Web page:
On the very day that our Internet of Things R&D team held its first meeting, a major news story broke: A group of tech companies, including Qualcomm and Microsoft, had joined the Open Interconnect Consortium (OIC) – one of the leading standards groups in the IoT world – effectively forming a new entity called the Open Connectivity Foundation (OCF).
On the very day that our Internet of Things R&D team held its first meeting, a major news story broke: A group of tech companies, including Qualcomm and Microsoft, had joined the Open Interconnect Consortium (OIC) – one of the leading standards groups in the IoT world – effectively forming a new entity called the Open Connectivity Foundation (OCF). Its main goal is to “create a set of open specifications and protocols to enable devices from a variety of manufacturers to securely and seamlessly interact with one another”. 
The first question that came to mind was... So what? More and more “intelligent” or “smart” devices have been emerging, yet few of them are able to talk to each other. In spite of new standards groups being formed, major players have been promoting their own standards for the smart home: Apple has HomeKit, Google has Brillo and Weave, Samsung has SmartThings - the list goes on and on. The industrial IoT landscape seems blurry as well - no clear leader seems to have emerged as of yet. It’s hard to wrap one’s head around all the competing technologies - and not without reason.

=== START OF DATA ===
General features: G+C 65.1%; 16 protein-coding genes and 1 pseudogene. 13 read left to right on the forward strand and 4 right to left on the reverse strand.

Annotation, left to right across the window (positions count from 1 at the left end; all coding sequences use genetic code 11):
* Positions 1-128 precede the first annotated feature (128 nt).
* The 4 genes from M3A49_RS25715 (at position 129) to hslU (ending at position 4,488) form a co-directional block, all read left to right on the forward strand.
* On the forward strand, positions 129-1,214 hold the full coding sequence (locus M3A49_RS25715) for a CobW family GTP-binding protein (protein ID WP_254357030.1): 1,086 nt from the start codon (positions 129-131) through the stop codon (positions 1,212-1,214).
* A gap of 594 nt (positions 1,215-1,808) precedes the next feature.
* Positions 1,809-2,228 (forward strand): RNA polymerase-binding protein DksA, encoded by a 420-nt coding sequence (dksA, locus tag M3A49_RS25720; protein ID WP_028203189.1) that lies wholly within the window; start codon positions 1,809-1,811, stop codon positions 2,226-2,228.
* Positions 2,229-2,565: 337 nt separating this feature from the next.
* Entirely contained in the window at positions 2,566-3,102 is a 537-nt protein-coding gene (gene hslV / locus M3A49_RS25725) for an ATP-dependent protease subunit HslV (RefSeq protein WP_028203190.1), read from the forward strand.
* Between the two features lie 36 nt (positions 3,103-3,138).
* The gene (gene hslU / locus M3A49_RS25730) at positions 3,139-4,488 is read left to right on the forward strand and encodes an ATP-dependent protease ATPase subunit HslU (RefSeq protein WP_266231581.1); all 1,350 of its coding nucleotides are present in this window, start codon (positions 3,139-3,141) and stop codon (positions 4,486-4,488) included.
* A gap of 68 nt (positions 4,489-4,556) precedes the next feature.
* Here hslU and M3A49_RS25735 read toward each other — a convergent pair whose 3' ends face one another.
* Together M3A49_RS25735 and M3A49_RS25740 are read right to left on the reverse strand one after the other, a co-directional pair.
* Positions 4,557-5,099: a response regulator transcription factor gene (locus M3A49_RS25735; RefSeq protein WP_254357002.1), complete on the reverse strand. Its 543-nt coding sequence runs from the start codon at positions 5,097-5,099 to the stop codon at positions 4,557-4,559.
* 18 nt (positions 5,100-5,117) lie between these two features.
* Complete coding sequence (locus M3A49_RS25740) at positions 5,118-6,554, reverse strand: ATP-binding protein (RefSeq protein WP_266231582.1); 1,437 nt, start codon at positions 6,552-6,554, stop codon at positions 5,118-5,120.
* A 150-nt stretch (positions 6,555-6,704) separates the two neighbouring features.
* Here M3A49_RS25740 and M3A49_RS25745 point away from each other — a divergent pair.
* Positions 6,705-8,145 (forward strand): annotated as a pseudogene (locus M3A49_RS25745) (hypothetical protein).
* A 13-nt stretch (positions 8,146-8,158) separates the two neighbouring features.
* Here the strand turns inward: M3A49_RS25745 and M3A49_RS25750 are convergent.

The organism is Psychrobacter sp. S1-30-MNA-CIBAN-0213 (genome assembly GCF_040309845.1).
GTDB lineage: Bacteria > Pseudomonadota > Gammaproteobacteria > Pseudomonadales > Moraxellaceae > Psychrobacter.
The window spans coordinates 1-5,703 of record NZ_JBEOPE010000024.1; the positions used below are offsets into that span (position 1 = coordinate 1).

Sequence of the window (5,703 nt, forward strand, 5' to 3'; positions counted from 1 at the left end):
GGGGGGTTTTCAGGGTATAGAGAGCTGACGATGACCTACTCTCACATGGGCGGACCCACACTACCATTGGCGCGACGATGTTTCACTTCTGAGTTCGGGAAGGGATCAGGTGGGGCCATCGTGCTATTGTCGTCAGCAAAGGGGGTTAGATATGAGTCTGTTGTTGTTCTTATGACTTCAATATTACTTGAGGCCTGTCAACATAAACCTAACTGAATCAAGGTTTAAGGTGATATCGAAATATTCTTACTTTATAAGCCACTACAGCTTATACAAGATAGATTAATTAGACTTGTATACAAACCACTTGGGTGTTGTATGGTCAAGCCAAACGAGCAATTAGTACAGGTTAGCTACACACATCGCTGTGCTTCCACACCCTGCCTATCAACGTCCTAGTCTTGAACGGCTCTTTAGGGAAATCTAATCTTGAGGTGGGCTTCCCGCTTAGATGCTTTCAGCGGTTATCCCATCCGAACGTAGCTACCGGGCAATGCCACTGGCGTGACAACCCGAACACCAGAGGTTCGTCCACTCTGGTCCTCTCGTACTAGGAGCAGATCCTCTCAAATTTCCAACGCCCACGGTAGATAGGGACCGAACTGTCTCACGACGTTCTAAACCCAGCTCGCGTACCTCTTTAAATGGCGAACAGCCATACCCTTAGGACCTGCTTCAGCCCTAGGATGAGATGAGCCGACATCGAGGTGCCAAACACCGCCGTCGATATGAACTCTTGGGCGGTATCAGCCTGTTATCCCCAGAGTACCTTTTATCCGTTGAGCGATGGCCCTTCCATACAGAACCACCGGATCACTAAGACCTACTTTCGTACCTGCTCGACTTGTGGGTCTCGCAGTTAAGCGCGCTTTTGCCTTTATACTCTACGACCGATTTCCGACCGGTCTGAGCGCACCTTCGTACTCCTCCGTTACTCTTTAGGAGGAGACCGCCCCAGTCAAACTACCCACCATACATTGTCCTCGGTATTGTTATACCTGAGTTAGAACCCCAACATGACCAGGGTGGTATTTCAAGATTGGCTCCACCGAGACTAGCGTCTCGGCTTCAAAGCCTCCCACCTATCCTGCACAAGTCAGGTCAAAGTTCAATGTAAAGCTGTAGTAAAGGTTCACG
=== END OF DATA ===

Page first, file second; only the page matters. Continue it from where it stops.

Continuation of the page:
The main problem with the Internet of Things seems to be the complexity of the communication process. Each of the proposed IoT standards is a stack of technologies spanning multiple layers, rather than a single monolithic solution.
The lowest level is hardware and physical transport. WiFi, Bluetooth, Z-Wave, Zigbee, IEEE 802.15.4 - most of these technologies require a separate chipset to work and, as a result, more resources invested by manufacturers of connected devices.
Next, there is the communication protocol – the actual “language” used by the devices. MQTT, CoAP and D-Bus are just some of the protocols in use by various IoT platforms today. “Classic” Internet protocols, like HTTP and HTTPS, are also being used. The raw protocol is accompanied by additional abstractions – different platforms can define different message formats, even if the underlying protocol is the same.
Network topology is another complicated area – there is a bottomless amount of different setup permutations: Devices can “talk” to each other and/or to the cloud. Communication can be uni-directional (e.g. devices sending sensor data to the cloud) or bi-directional (devices sending data and receiving commands). Additional hubs can be used to aggregate and transform data from groups of devices before sending it to the cloud.
Each of the proposed standards encompasses some or all of the above-mentioned layers, imposing different technology choices, and thus causing headaches not only for device manufacturers, but also end-users who just want their devices to work together. This is a far cry from the smooth interoperability provided by the “regular” Internet we know today.
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